From the architectural marvels like the Great Sphinx and the pyramids to the ancient tomb of the child-king Tutankhamen, ancient Egypt has long captured the world’s imagination.
But as Dr. Nigel Strudwick, visiting professor of Egyptology at the University of Memphis, is quick to point out, it’s not the high-profile relics that are providing insight into the ancient kingdom but the everyday objects found in the less-reported tombs.
Strudwick has spent the last 20 years excavating and poring over the details of one such site, the tomb of Senneferi at Luxor, in Egypt, as part of the Cambridge Theban Tombs Project. On Saturday, he will lecture at Portland State on his excavation’s finds, which involves a complex story that begins as early as 1450 B.C.
“We’ve found a number of different things. We’ve put together a reasonably reliable history of the tomb from about 1450 B.C. through today,” Strudwick said. “We know that other than [Senneferi], some of his immediate family members were buried there.”
Strudwick also explained that the tomb has seen multiple forms of reuse over the centuries, including as a place where Amenhotep, Senneferi’s son-in-law, had himself commemorated. A statue of Amenhotep was among the more significant recoveries made early in Strudwick’s excavation process. Amenhotep’s own tomb was later discovered by a Belgian mission in 2009.
“We also know how the tomb was used and re-used again from about 1000 B.C. or so down through the next 1300 years,” Strudwick said. “That’s also quite important because a lot of this has been ignored in the past or thrown away—it isn’t very beautiful. It’s not about high-value antiquities, but there’s a lot of informational value.”
The buried mysteries of the ancient Egyptian kingdom have long been a source of archeological interest. But only relatively recently have Egyptologists focused on the information rather than the artifacts found buried in the tombs.
“It was for far too long about finding nice objects instead of finding information, which was almost incidental, whereas now we try to look for the information, not the antiquities,” Strudwick said.
Senneferi’s tomb was not a new find freshly dug by Strudwick’s team. Instead, the so-called TT99 was discovered as early as 1895 among several other nobles’ tombs at Luxor. Egyptologists visited the site over the years but never documented it, according to Strudwick.
“I selected it on the basis that nobody had done anything to it. I also thought, ironically, back in 1992, that it wouldn’t take that long to do it,” he explained. “And 20 years later, here we are, trying to finish it. We finished the fieldwork 10 years ago; it’s just that writing it up has taken time.”
Much of Strudwick’s professional work has been dedicated specifically to working with known monuments rather than seeking new finds.
“When something’s threatened, there’s a strong moral case for making sure that you record and preserve what we’ve known about for years,” he said. “That’s a personal opinion of mine, but I think it’s a good way to proceed.”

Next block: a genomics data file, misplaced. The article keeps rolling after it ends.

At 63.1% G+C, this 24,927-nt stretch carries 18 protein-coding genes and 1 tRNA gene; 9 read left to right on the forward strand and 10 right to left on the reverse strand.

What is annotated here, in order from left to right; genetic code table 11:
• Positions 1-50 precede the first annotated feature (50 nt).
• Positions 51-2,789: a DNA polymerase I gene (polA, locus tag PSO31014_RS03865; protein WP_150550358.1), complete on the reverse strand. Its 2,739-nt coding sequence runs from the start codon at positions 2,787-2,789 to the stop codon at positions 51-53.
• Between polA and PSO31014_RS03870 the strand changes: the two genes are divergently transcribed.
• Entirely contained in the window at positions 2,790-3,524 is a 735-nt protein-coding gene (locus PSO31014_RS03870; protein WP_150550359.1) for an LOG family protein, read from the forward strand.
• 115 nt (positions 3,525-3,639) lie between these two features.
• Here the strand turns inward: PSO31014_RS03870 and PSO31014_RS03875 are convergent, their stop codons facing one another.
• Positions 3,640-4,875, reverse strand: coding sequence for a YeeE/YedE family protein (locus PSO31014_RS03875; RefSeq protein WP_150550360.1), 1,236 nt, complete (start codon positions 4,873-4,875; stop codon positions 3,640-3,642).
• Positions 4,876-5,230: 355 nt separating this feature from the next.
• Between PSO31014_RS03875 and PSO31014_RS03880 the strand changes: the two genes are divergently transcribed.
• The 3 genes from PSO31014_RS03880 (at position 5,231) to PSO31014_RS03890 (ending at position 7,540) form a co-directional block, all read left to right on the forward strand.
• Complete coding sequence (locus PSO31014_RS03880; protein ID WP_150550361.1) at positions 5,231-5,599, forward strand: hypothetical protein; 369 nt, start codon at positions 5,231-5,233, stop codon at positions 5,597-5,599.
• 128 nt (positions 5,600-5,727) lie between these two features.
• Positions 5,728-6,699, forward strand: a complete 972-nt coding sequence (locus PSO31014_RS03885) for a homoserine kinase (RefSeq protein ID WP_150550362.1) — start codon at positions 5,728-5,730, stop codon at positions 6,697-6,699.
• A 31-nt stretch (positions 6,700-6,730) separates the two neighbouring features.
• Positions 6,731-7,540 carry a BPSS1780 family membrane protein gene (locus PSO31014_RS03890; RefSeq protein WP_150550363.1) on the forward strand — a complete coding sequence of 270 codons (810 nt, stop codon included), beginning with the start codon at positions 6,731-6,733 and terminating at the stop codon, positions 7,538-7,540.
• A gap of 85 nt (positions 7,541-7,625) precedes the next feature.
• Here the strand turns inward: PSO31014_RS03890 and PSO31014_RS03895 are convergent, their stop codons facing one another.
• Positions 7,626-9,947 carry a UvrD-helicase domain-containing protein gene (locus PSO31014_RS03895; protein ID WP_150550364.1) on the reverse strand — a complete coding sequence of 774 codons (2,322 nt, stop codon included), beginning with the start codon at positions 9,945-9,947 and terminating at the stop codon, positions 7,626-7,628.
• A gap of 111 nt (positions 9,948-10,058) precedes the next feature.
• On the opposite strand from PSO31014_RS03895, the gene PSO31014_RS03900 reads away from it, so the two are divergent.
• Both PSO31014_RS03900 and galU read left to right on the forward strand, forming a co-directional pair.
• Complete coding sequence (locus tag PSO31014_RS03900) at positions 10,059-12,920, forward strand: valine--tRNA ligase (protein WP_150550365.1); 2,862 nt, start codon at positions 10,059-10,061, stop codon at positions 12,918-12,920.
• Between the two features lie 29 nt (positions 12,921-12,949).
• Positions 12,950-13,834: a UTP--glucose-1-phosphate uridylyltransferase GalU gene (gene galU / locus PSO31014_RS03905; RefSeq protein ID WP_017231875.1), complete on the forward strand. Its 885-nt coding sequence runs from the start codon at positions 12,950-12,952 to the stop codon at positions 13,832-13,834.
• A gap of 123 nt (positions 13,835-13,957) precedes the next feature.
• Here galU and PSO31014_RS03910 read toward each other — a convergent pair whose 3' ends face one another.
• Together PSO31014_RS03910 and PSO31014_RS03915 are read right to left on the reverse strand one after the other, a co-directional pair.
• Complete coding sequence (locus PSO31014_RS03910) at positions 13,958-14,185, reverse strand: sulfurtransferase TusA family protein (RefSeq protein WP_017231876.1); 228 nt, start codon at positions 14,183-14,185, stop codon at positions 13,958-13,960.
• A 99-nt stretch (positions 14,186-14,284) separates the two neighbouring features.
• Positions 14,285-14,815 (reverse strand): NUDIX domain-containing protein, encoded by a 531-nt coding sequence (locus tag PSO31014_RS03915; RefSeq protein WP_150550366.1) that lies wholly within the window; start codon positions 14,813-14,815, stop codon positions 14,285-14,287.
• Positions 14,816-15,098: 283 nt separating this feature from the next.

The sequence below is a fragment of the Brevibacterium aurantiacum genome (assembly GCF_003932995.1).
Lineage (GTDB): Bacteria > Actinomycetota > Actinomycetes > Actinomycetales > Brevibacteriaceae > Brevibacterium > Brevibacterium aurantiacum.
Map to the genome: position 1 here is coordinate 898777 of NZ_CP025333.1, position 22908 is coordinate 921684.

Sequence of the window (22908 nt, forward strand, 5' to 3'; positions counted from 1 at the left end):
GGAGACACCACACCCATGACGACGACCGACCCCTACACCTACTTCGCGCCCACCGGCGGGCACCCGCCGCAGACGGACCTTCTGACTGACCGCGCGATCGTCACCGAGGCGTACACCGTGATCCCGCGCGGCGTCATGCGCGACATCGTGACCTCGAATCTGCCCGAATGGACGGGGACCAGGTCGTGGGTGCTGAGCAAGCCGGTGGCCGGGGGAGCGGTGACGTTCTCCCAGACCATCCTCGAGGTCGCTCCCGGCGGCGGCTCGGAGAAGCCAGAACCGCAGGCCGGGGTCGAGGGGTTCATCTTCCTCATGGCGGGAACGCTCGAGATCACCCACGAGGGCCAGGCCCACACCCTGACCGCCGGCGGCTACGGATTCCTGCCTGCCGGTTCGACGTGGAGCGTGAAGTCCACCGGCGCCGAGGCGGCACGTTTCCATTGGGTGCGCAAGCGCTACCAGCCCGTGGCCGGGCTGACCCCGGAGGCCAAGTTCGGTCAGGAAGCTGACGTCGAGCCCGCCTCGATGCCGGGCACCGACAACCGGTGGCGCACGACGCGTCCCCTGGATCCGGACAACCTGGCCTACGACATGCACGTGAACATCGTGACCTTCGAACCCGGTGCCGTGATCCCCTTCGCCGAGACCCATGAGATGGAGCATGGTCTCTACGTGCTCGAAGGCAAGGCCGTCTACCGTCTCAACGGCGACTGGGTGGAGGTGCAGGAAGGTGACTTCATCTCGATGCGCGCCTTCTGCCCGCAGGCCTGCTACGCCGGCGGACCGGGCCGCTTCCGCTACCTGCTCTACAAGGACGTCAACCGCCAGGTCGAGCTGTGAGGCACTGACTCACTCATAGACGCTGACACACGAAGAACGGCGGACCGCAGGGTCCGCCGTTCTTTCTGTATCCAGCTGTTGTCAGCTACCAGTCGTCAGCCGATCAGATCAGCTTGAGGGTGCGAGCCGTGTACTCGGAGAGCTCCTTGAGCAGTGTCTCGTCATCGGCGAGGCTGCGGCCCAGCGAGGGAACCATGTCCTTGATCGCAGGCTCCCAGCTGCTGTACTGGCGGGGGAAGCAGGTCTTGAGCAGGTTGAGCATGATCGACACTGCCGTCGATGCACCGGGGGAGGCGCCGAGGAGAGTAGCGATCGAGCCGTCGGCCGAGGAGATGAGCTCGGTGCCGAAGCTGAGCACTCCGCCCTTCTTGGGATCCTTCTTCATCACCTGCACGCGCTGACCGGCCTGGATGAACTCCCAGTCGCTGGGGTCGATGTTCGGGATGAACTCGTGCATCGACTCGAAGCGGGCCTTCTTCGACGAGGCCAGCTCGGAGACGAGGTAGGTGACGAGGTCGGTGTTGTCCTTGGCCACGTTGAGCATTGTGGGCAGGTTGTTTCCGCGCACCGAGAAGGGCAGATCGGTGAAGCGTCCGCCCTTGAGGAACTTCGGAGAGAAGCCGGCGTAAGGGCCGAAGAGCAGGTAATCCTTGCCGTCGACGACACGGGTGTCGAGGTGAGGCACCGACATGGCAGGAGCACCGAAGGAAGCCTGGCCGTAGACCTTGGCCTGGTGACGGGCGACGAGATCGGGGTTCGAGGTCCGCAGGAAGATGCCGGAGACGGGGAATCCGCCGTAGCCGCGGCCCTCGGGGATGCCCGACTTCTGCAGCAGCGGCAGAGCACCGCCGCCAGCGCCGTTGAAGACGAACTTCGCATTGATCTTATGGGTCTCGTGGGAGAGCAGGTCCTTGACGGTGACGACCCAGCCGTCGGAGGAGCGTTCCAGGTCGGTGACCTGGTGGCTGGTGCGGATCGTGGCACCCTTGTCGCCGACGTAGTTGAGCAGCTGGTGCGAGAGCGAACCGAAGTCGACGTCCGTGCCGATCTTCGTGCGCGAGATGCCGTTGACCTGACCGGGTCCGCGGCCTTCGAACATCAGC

And preservation has been a large part of the process for the excavation team. Strudwick illustrated the effort put into the conservation of wall paintings, some of which had suffered extensive damage and sported areas of instability. Teams of conservators have worked on cleaning the walls and treating them to add stability to the weakened spots of artwork.
“A very important thing that I believe in stressing is that it’s important we don’t just go in and take information from Egypt; we also want to put something back into the monument,” he said. “So the wall paintings are not only cleaned; they’re more sturdy and in better preservation than they were 20 years ago.”
Strudwick’s presentation at PSU will include a slideshow and detail the history of the excavation of Senneferi’s tomb.
“My aim is to present an overall rounded picture of what happened in the tomb,” he said. “We can follow the history of this one particular monument for a very long time. We don’t just have details from the five years of when it was being built and the owner was buried in it. We know other people have used it over the years.”
When asked what he believes draws so many readers and history buffs to the idea of ancient Egypt, Strudwick pointed to his own fascination with Egyptology early in life.
He said that many Egyptologists become interested very young and that the same is true for others. And then there is also a lure in the intricate burial practices of the ancient Egyptians.
“A lot of people, particularly starting out as children, are very attracted to Egypt because of the amount of things they’ve left in Egypt. And a lot of people are attracted by the lengths to which Egyptians went to preserve things after they’ve died,” he said. “As a species we’re obsessed with death, so any place where they spend a lot of time and energy making sure people are well-prepared when they’ve died I think just fascinates us.”
Nigel Strudwick on Discoveries in the Tomb of Senneferi, Pharaoh’s Chancellor
Saturday, May 12
Smith Memorial Student Union, room 238
Free and open to the public